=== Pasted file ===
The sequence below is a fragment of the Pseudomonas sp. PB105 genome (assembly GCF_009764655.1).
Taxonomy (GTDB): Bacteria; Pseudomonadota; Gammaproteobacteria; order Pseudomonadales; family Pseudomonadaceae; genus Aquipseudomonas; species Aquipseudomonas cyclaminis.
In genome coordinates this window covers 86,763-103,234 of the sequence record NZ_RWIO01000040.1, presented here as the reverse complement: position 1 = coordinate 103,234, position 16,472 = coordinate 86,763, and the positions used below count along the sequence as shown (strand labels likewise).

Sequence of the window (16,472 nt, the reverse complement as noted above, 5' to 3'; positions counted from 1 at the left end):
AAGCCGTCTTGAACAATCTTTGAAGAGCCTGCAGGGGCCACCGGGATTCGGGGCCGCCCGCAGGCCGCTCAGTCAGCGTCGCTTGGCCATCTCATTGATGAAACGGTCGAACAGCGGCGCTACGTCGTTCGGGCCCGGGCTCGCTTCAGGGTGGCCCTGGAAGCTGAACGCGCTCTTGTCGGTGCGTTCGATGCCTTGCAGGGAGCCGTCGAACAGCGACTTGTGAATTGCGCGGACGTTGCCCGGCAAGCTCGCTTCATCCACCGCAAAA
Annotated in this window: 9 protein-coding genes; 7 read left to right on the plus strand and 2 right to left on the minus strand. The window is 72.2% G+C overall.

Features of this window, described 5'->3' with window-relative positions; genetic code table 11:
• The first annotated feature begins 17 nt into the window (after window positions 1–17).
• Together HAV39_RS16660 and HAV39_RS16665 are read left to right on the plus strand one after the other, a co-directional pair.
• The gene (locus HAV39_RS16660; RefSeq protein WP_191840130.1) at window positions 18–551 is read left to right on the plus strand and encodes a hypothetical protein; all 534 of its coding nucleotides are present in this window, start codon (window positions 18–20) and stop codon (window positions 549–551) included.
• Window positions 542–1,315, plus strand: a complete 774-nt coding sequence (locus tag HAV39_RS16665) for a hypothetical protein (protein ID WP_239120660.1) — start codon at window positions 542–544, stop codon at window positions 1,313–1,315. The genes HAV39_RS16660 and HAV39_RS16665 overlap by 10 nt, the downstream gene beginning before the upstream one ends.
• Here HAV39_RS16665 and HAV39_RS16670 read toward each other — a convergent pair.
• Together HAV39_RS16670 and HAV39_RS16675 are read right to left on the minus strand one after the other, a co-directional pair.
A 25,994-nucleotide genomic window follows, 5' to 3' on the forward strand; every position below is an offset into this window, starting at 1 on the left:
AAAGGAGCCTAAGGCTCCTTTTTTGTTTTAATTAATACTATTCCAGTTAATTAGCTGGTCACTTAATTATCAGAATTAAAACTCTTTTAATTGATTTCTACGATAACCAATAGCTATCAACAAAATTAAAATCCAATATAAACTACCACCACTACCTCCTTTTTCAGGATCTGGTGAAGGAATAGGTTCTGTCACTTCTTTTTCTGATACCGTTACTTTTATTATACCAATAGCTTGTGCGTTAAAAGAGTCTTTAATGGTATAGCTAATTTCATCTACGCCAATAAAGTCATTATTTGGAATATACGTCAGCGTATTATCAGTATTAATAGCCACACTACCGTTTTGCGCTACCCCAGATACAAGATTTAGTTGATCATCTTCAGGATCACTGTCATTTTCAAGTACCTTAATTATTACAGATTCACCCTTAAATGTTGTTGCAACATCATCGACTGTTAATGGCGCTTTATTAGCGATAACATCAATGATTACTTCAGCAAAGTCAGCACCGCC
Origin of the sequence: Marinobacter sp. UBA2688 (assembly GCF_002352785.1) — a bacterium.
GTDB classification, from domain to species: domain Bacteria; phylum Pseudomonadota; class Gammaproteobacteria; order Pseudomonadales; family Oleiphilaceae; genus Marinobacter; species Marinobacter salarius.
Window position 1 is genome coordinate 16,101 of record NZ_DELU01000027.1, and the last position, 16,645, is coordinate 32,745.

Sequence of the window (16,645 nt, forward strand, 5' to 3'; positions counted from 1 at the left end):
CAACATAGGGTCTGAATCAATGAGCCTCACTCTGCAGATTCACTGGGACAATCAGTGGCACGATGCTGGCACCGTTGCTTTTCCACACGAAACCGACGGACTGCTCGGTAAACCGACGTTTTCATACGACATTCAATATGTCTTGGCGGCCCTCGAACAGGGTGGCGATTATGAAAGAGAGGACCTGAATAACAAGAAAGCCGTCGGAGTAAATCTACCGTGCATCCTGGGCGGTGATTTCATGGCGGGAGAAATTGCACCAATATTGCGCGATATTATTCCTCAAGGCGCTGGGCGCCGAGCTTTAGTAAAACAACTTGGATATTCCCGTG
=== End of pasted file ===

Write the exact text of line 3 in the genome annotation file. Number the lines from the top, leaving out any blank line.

In genome coordinates this window covers 86,763-103,234 of the sequence record NZ_RWIO01000040.1, presented here as the reverse complement: position 1 = coordinate 103,234, position 16,472 = coordinate 86,763, and the positions used below count along the sequence as shown (strand labels likewise).